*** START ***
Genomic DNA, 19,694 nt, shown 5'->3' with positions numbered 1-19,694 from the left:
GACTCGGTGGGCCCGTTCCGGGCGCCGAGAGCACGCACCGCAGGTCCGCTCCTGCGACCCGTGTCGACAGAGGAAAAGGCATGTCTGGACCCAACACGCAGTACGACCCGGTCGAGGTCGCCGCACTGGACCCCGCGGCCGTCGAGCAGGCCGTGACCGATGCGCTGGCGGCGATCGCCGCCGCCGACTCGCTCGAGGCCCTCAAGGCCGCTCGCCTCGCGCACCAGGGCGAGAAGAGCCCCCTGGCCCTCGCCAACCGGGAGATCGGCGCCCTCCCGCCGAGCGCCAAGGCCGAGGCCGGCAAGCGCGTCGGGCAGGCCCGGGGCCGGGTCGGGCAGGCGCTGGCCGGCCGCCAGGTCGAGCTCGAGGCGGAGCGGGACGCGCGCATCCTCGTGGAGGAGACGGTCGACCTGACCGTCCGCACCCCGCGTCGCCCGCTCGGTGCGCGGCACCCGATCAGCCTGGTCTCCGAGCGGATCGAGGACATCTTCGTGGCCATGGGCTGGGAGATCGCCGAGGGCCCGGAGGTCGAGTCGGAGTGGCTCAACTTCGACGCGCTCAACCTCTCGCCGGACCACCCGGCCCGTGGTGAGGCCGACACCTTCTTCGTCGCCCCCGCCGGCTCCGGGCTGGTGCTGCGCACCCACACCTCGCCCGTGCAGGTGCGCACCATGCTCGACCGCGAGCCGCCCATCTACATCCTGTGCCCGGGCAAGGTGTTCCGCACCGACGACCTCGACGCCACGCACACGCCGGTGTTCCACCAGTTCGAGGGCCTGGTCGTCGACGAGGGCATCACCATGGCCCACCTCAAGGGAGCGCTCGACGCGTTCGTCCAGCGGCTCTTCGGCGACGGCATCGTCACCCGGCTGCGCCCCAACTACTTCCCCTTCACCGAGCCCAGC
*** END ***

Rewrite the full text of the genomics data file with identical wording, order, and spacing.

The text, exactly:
Genomic DNA, 19,694 nt, shown 5'->3' with positions numbered 1-19,694 from the left:
GACTCGGTGGGCCCGTTCCGGGCGCCGAGAGCACGCACCGCAGGTCCGCTCCTGCGACCCGTGTCGACAGAGGAAAAGGCATGTCTGGACCCAACACGCAGTACGACCCGGTCGAGGTCGCCGCACTGGACCCCGCGGCCGTCGAGCAGGCCGTGACCGATGCGCTGGCGGCGATCGCCGCCGCCGACTCGCTCGAGGCCCTCAAGGCCGCTCGCCTCGCGCACCAGGGCGAGAAGAGCCCCCTGGCCCTCGCCAACCGGGAGATCGGCGCCCTCCCGCCGAGCGCCAAGGCCGAGGCCGGCAAGCGCGTCGGGCAGGCCCGGGGCCGGGTCGGGCAGGCGCTGGCCGGCCGCCAGGTCGAGCTCGAGGCGGAGCGGGACGCGCGCATCCTCGTGGAGGAGACGGTCGACCTGACCGTCCGCACCCCGCGTCGCCCGCTCGGTGCGCGGCACCCGATCAGCCTGGTCTCCGAGCGGATCGAGGACATCTTCGTGGCCATGGGCTGGGAGATCGCCGAGGGCCCGGAGGTCGAGTCGGAGTGGCTCAACTTCGACGCGCTCAACCTCTCGCCGGACCACCCGGCCCGTGGTGAGGCCGACACCTTCTTCGTCGCCCCCGCCGGCTCCGGGCTGGTGCTGCGCACCCACACCTCGCCCGTGCAGGTGCGCACCATGCTCGACCGCGAGCCGCCCATCTACATCCTGTGCCCGGGCAAGGTGTTCCGCACCGACGACCTCGACGCCACGCACACGCCGGTGTTCCACCAGTTCGAGGGCCTGGTCGTCGACGAGGGCATCACCATGGCCCACCTCAAGGGAGCGCTCGACGCGTTCGTCCAGCGGCTCTTCGGCGACGGCATCGTCACCCGGCTGCGCCCCAACTACTTCCCCTTCACCGAGCCCAGC